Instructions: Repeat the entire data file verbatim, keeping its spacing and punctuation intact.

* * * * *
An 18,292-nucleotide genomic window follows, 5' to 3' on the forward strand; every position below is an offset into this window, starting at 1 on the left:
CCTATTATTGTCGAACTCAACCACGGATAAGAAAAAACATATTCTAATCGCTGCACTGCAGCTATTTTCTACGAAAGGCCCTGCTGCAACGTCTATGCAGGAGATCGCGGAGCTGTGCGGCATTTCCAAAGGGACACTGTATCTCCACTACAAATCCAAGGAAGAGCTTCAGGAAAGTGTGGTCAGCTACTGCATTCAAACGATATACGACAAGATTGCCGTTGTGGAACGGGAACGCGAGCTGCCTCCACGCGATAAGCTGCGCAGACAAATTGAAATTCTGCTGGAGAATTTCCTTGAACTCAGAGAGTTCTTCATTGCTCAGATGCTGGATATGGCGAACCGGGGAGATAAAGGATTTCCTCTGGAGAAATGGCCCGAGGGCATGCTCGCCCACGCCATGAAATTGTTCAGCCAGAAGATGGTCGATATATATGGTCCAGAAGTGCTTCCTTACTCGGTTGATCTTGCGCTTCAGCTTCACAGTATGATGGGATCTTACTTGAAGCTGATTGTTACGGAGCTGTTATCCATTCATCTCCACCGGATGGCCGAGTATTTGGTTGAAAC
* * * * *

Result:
An 18,292-nucleotide genomic window follows, 5' to 3' on the forward strand; every position below is an offset into this window, starting at 1 on the left:
CCTATTATTGTCGAACTCAACCACGGATAAGAAAAAACATATTCTAATCGCTGCACTGCAGCTATTTTCTACGAAAGGCCCTGCTGCAACGTCTATGCAGGAGATCGCGGAGCTGTGCGGCATTTCCAAAGGGACACTGTATCTCCACTACAAATCCAAGGAAGAGCTTCAGGAAAGTGTGGTCAGCTACTGCATTCAAACGATATACGACAAGATTGCCGTTGTGGAACGGGAACGCGAGCTGCCTCCACGCGATAAGCTGCGCAGACAAATTGAAATTCTGCTGGAGAATTTCCTTGAACTCAGAGAGTTCTTCATTGCTCAGATGCTGGATATGGCGAACCGGGGAGATAAAGGATTTCCTCTGGAGAAATGGCCCGAGGGCATGCTCGCCCACGCCATGAAATTGTTCAGCCAGAAGATGGTCGATATATATGGTCCAGAAGTGCTTCCTTACTCGGTTGATCTTGCGCTTCAGCTTCACAGTATGATGGGATCTTACTTGAAGCTGATTGTTACGGAGCTGTTATCCATTCATCTCCACCGGATGGCCGAGTATTTGGTTGAAAC